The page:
Did you know that Ontario has several ghost towns scattered across the province? It is filled with them. And Bancroft Ontario just so happens to be home to a few.

Just over a two-and-a-half-hour drive from Toronto is Bancroft, Ontario – a town rich in history, filled with picturesque buildings and abandoned homes in the countryside, according to its site.

It’s nested in the York River Valley on the southern edge of the Canadian Shield and is a tourist attraction thanks to its natural wonders and outdoor experiences. It’s popular for fishing, camping, snowmobiling and more.

Though the town itself is full of life, home to a small community with a lot of heart, the same can’t be said for the surrounding ghost towns that reflect Ontario’s past.

According to Bancroft’s official site, the ghost towns in the Bancroft area have since been abandoned due to a number of reasons like the economy, natural disasters, or the absence of gold.

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“These eerie, abandoned towns often hold a rich history and serve as a haunting reminder of the past. It’s fun to imagine what life was like for the people who once lived there and these places offer a unique and intriguing glimpse into the area’s past.”

Travel back in time to the mid-1850’s, right to the town of Blairton – an iron manufacturing town located on the shores of Crowe Lake. With the addition of the railroad, the town saw an increase in profits and saw prosperity for 10 years until ice flows “ruined the railroad trestle and water seeped into the mine. The railroad was repaired, but the mine was devastated and never re-opened,” shared the site.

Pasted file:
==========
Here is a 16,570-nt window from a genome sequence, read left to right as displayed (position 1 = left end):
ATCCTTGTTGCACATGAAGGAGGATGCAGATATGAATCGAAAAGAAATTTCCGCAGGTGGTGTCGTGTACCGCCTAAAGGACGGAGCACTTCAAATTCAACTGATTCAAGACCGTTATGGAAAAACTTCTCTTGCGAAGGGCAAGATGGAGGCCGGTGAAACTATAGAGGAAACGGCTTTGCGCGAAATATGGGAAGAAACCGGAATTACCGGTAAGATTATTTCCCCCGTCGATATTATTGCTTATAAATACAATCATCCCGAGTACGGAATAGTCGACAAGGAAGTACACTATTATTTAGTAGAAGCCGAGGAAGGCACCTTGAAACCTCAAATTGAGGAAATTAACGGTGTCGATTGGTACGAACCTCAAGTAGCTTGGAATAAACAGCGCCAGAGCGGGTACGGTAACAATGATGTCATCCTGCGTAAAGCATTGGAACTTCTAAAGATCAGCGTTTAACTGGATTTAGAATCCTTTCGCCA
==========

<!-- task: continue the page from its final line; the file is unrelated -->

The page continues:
Craigmont is another mining town that only lasted 23 years after a fire destroyed the mill, and the town started to go downhill.

Eldorado was established when the first gold rush hit our province in 1866. “With great hopes of finding their fortune, people fled to the area, causing hotels, bars, brothels, boarding houses, stores, and more than 80 buildings to spring up,” states the site. But as fast as it grew, it quickly fell apart as the gold mines were proved to be worthless.

Foymount saw the Canadian Armed Forces set up a radar base there, “but when their occupancy in the town was no longer necessary, they shipped out, and the town lay quiet.” Now, six apartment buildings, a warehouse, and a school remain empty and overgrown.

Furnace Falls is also a ghost town with a small yet mighty cascade.

The other ghost towns include Millbridge, Umfraville, and Wallace, somber memories of the past that still somewhat remain.

History buff or not, this ghost town experience is one of a kind and can easily be explored at your leisure.

After visiting those of the past, come back to the present and explore Bancroft while you’re at it.